CN: That’s so cool!
WW: My wife was his veterinarian for a bit. James is always the hookup artist. He hooked me up with his wife at the time, Jenna [Fischer], and she starred in what’s still my most popular music video, “Through Any Window.” So yeah, we stay in touch loosely.
LK: The Saint Louis Grinder. Didn’t you meet James Gunn on the Grinder?
WW: Grindr? [Laughter] Yeah, Grindr circa 1991. Pre-internet Grindr.
LK: He loves you and you did a wonderful job with the score!
WW: We had limited budget for talent, but we still managed to get twenty-seven people through the door to play. A lot of people working…
LK: For the art, the love of the art!
WW: Of course!
LK: Willie’s movie was in the Museum of Modern Art about a year ago in their Shakespeare Festival. They only showed three Romeo & Juliet movies, and Tromeo & Juliet played at four in the afternoon. The weekday was packed! The security guards told me that all these old people who subscribe to the Museum of Modern Art (MoMA) came to see Tromeo & Juliet because they were in how we interpreted Shakespeare and they don’t get a chance to see many Troma movies in the theater. It shows you Willie knew what a good movie was and he joined the James Gunn Troma team and hit it out of the park!
WW: Good stuff! I didn’t know that was such a resounding success, that’s amazing.
LK: Yeah, at the museum it was! [Tromeo actor] Will Keenan, did you ever meet him?
WW: No, I never did.
LK: He was going kind of nuts, and he just suddenly showed up. We invited him but he never responded. Then he showed up but he was totally bonkers. The poor lady who was the curator and moderator was mortified and she’s no longer with the museum. I feel very bad.
LK: She was advising us, reading the script for #ShakespearesShitstorm, very enthusiastic, and then we never heard from her again. [Keenan]’s definitely gone into a new area. He bought a church in south New Jersey and I believe he shows Tromeo & Juliet there. [The church] is named after his mother and he’s created an arts center where he shows Terror Firmer, probably his best Troma movie. In Terror Firmer he’s amazing. In a fair world, he would have won an Oscar.
CN: That’d have been great!
LK: When Tromeo & Juliet came out, James Gunn, the Troma team and I went out to the Cannes Film Festival to present it. Kenneth Branagh, who’s a Shakespearean director, enjoyed it and especially excited about the music! No joke, he loved the score and noted the name ‘Arse Ponies.’ Either he knew them or found the name amusing.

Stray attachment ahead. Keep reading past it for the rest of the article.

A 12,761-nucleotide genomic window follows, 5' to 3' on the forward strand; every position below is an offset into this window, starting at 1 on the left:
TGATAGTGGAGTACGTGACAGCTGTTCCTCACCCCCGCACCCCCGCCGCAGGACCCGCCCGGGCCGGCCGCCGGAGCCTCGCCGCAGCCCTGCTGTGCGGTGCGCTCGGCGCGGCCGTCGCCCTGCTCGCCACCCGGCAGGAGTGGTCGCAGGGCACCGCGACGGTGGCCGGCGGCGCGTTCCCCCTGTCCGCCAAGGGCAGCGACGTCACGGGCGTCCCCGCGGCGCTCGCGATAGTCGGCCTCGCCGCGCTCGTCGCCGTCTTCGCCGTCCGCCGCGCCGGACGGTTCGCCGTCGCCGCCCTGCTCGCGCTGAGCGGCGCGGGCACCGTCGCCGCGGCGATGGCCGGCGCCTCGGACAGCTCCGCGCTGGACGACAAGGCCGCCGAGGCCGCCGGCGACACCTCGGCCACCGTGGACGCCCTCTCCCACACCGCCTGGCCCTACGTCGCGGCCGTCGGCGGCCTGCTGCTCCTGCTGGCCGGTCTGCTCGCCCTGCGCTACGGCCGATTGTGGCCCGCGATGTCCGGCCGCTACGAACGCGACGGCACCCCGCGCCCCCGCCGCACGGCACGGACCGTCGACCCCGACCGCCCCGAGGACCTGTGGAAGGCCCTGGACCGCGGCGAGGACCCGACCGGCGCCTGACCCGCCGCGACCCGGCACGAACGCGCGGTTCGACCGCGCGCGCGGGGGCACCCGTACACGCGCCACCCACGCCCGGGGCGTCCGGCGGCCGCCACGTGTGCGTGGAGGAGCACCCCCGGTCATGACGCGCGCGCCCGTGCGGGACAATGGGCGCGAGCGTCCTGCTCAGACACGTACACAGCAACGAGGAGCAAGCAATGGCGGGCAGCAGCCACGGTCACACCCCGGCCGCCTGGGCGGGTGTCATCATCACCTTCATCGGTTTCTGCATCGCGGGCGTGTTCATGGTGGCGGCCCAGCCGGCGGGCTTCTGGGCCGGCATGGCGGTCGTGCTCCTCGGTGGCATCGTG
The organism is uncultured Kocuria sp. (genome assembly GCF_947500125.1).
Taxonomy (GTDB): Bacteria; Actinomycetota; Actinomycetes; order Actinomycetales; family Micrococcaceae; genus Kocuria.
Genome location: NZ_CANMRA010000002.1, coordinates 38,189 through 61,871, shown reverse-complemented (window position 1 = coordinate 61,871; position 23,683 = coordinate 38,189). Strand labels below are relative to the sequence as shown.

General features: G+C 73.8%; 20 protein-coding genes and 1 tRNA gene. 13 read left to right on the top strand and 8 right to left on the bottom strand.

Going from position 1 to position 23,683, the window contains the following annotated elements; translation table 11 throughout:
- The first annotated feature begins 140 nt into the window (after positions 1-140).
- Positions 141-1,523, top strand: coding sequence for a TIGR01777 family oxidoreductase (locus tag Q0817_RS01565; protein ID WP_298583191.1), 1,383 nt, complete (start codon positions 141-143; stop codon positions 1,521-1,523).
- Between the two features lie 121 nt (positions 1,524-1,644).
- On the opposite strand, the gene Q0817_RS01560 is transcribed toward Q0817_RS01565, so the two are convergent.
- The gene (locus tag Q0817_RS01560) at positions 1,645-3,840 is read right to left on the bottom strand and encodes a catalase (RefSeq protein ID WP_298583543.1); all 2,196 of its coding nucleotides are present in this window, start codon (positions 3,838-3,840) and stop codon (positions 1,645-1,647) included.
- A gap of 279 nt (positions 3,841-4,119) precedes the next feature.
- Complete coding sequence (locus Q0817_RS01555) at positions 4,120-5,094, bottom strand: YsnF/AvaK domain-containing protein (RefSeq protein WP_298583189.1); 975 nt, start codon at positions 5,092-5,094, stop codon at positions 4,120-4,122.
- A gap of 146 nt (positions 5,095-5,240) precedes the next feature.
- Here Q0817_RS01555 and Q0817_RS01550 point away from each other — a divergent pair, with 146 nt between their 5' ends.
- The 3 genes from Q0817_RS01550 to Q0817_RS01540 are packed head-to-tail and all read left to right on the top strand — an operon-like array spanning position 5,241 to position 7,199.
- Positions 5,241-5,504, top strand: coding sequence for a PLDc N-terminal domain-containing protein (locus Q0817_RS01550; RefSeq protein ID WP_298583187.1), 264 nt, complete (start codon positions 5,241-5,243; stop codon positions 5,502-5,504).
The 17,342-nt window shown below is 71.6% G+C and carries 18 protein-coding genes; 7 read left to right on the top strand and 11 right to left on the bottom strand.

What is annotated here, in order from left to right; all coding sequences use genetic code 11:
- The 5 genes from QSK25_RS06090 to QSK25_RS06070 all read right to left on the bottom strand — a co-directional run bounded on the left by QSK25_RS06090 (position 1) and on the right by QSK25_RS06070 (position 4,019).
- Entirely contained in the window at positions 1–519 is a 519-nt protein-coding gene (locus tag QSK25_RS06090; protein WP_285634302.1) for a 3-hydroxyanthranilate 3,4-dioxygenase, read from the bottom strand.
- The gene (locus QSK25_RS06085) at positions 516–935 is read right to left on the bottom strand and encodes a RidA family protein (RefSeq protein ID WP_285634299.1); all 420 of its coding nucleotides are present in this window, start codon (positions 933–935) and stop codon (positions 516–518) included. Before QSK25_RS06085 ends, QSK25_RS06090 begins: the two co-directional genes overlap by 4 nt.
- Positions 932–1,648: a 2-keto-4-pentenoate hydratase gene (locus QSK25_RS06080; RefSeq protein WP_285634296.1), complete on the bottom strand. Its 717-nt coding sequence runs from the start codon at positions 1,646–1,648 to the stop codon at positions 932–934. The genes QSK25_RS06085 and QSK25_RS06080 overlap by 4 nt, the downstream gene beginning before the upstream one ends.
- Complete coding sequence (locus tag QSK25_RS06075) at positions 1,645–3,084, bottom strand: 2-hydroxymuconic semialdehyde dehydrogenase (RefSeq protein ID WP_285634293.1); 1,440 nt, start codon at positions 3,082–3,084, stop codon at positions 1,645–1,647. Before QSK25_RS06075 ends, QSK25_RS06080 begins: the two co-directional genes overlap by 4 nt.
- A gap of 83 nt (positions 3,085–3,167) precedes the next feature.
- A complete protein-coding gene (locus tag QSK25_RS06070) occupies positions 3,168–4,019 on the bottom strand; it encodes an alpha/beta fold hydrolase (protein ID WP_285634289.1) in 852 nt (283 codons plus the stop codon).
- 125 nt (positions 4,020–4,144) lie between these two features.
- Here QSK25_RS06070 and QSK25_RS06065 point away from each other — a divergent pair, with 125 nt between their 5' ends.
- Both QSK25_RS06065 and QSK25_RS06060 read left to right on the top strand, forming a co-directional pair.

CN: That’s awesome, that he enjoyed it!
LK: Good guy, nice guy! A lot people back in 1994 – or whenever the movie came out – didn’t get it, and it was in iambic pentameter, everything Shakespeare wanted! It took a while, and actually women were on to it before men were. I think Tromeo & Juliet was a great gateway movie for women in the Troma in the universe!
CN: Yeah, Juliet was fun to watch in that.
LK: It’s her movie, really. In Romeo & Juliet it’s really Juliet that’s the interesting character, and certainly in James Gunn’s script. Actually, all of the movies that Michael Herz and I have directed – going back to Sugar Cookies – it’s the women, all about the women’s liberation movement. Stuck on You, Alimony, Citizen Toxie and Tromeo & Juliet.
CN: Juliet liberates herself from her nefarious father.
LK: Yeah, exactly! But it takes time because Troma has no money to advertise, so word-of-mouth. In a fair world, [Tromeo & Juliet] would be probably among the great American Shakespearean adaptations and it is! Wait until #ShakespearesShitstorm comes out! It’ll take about thirty years, but I think people will appreciate quicker than they did Tromeo & Juliet. It’s pretty interesting that Tromeo & Juliet ended with the MoMA, but #ShakespearesShitstorm starts with the Museum of Moving Image and Cinémathèque Française.
CN: That’s incredible!
WW: In production [with Tromeo & Juliet] we had to hurry up. We had a strict deadline because it had to get to Cannes. We didn’t have any extra time. Back then, we didn’t have digital. You couldn’t record at home. You had to book studios and think in advance. Logistically, it was very tough and we had three weeks to get his done, locked and FedExed to New York so they could get it to Cannes on time. There was no margin for error.
LK: The Problem with Cannes is you have to book theaters months ahead of time, so we had to meet the deadline. Otherwise, we wouldn’t have movie to show. We have to pay to go to Cannes, to pay for the theaters and they are very expensive. They’re as much as a week at a New York art house. People pay three or four thousand for a showing for a week, and one showing at Cannes was that much!
LK: We don’t go there anymore. They’ve become very fascist. It’s not a film festival. It’s a perfume festival or a $50,000-a-gown festival!
CN: It’s almost too illustrious, the image that they try to create [at Cannes].
LK: It’s disgusting! Are they going to have all that stuff while the war is going on? Is MTV going to have a $500,000 party? Are they going to flash the $100,000 gowns on the Red Carpet? Are they going to go through all of that? I wouldn’t even go on the Red Carpet during peace time. We have a festival called TromaDance. Willie knows about it. It’s about 22 years old and you don’t have to pay to enter your films. At the festival, we have a little piece of carpet called the Brown Carpet to make fun of this bullshit Red Carpet.